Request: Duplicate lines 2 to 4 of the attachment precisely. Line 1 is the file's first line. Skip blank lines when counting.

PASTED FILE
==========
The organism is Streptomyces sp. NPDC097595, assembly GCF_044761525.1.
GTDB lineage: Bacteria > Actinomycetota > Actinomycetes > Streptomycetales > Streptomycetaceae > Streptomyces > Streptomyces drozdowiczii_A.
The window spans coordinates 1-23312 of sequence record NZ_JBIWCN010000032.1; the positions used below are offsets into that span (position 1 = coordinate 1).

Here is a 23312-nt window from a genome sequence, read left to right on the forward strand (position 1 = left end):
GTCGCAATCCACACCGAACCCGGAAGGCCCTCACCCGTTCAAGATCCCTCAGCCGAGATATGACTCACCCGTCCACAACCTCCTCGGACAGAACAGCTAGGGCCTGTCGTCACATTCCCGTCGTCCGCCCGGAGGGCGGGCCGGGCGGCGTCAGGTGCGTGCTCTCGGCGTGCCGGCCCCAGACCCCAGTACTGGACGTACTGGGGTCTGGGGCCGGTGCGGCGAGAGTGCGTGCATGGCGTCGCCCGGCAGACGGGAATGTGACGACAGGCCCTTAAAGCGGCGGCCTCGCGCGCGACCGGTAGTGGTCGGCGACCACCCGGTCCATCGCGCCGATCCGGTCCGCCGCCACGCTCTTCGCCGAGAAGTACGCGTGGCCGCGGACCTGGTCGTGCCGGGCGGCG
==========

GTDB lineage: Bacteria > Actinomycetota > Actinomycetes > Streptomycetales > Streptomycetaceae > Streptomyces > Streptomyces drozdowiczii_A.
The window spans coordinates 1-23312 of sequence record NZ_JBIWCN010000032.1; the positions used below are offsets into that span (position 1 = coordinate 1).

Here is a 23312-nt window from a genome sequence, read left to right on the forward strand (position 1 = left end):